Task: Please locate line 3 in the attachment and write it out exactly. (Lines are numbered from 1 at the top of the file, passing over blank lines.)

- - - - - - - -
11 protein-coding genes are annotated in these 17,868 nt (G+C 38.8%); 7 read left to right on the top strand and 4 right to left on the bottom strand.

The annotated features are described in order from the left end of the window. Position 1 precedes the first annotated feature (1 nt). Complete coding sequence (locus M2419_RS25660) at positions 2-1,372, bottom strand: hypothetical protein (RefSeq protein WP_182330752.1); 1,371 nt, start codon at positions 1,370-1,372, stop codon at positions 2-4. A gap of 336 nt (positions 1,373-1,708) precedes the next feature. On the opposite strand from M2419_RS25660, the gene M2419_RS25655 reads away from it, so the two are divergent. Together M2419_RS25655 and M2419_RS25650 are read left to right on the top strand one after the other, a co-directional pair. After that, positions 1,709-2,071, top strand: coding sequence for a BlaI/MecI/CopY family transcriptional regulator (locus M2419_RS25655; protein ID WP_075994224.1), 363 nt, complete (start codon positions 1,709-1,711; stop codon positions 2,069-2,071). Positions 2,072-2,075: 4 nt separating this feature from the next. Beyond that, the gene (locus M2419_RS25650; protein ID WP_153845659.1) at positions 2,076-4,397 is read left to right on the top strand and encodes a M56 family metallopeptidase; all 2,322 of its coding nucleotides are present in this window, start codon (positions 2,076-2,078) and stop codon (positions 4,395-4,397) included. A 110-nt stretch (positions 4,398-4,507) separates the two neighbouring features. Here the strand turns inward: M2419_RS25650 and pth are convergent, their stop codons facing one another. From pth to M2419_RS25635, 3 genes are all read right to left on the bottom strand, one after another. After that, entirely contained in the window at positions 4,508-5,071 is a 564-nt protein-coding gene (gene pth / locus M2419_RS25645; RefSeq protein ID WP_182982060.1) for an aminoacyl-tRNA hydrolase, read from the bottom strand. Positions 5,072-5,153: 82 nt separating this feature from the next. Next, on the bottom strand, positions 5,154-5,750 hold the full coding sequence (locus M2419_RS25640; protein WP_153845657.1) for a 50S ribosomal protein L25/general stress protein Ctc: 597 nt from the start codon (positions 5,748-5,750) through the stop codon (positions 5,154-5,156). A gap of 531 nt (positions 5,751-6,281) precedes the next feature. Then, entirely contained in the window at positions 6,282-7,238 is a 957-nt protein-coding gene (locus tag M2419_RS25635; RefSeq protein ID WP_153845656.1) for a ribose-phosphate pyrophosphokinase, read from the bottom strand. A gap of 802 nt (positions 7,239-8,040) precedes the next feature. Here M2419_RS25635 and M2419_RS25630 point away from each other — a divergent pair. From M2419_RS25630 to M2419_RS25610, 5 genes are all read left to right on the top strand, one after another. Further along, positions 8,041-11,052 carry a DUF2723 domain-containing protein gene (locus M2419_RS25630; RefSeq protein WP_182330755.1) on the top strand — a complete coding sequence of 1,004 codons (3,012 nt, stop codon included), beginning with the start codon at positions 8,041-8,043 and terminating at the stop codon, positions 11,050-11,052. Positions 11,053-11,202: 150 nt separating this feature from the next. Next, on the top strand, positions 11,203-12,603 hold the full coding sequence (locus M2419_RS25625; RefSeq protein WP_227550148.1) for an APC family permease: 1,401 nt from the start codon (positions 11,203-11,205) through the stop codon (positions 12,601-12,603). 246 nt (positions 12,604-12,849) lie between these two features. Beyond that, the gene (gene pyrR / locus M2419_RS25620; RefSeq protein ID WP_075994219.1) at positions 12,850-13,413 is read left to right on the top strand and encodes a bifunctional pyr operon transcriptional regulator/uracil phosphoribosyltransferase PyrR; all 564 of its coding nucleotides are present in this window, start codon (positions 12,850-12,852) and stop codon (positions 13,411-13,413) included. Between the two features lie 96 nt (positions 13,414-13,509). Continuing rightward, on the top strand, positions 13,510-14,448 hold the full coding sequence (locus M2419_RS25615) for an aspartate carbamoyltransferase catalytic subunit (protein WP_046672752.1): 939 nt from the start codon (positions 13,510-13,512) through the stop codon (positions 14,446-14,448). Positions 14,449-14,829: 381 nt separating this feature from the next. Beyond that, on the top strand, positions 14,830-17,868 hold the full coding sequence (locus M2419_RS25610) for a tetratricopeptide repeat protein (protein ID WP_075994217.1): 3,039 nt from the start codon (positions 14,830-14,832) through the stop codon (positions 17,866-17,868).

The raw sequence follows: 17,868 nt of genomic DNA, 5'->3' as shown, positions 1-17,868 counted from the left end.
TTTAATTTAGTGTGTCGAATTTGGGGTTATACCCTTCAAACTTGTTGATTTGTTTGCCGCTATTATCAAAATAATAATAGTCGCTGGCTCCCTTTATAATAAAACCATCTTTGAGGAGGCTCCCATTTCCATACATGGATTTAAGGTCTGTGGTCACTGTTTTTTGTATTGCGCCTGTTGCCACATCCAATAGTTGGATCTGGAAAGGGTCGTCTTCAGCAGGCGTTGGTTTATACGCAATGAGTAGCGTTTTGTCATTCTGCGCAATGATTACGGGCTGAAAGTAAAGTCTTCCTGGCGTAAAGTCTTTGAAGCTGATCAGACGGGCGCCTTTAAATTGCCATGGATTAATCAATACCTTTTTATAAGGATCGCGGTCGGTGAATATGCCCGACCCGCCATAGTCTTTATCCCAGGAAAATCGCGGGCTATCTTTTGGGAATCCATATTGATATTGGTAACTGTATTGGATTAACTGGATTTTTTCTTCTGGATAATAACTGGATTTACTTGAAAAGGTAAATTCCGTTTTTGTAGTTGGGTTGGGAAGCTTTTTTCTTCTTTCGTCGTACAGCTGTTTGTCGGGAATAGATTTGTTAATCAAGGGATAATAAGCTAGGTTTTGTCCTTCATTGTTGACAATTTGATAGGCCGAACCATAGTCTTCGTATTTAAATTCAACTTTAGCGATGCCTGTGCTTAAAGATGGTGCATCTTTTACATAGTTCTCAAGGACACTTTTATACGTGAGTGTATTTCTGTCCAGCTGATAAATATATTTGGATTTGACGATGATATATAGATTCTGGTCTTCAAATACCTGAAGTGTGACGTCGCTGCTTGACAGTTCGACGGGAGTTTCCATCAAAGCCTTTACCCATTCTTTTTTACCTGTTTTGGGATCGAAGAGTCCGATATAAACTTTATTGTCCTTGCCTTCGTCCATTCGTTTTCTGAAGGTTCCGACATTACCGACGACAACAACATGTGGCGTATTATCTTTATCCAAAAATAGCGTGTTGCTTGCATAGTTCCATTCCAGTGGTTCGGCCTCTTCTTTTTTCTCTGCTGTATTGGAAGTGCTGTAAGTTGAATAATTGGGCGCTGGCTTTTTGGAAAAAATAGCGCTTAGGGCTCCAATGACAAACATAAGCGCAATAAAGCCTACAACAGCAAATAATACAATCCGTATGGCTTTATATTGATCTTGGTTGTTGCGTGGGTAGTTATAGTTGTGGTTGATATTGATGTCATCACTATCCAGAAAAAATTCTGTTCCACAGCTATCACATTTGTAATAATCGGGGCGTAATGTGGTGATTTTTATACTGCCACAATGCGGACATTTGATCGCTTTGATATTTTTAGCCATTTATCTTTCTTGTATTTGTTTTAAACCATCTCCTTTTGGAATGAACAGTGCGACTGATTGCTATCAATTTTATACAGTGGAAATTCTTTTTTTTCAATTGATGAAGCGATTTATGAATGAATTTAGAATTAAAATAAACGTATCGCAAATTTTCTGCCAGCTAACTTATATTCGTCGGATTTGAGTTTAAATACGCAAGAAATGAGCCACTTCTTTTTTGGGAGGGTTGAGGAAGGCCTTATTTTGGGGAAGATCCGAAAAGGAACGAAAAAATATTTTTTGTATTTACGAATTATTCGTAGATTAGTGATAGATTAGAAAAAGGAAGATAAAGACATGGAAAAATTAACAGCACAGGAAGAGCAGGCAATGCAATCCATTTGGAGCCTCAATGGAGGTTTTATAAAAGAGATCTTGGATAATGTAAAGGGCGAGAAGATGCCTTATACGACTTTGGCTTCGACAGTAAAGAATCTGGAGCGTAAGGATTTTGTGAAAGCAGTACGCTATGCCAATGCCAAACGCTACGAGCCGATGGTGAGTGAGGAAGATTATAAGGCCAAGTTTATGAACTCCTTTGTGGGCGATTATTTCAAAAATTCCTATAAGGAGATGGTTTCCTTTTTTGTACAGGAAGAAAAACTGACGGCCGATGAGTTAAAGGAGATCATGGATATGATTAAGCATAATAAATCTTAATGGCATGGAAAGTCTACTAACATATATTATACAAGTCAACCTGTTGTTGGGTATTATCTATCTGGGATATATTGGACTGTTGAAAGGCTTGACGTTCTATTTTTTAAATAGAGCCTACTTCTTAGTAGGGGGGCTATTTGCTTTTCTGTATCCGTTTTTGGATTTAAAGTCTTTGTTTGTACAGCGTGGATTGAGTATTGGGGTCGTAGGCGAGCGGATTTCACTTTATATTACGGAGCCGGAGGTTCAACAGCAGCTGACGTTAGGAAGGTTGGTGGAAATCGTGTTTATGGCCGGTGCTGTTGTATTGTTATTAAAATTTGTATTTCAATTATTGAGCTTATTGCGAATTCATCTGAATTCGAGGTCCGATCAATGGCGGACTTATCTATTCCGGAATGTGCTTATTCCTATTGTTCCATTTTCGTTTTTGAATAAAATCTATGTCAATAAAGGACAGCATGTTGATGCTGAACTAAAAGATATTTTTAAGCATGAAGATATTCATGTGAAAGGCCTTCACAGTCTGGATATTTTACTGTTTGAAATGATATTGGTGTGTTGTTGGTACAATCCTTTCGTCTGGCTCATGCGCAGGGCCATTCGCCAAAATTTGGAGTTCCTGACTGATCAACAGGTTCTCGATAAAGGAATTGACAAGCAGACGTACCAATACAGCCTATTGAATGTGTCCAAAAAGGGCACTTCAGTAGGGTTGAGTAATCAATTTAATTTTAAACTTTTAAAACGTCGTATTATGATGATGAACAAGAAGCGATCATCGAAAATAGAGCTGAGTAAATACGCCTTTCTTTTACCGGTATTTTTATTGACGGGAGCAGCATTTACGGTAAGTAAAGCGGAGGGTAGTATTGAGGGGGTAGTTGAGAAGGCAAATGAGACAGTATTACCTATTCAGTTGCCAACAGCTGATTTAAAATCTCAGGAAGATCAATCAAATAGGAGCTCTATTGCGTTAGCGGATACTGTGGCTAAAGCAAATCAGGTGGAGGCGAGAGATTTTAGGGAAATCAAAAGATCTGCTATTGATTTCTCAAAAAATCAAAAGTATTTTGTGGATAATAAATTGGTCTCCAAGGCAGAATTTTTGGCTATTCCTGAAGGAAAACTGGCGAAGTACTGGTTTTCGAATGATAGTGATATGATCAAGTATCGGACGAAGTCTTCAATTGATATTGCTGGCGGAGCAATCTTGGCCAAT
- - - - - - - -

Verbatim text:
The raw sequence follows: 17,868 nt of genomic DNA, 5'->3' as shown, positions 1-17,868 counted from the left end.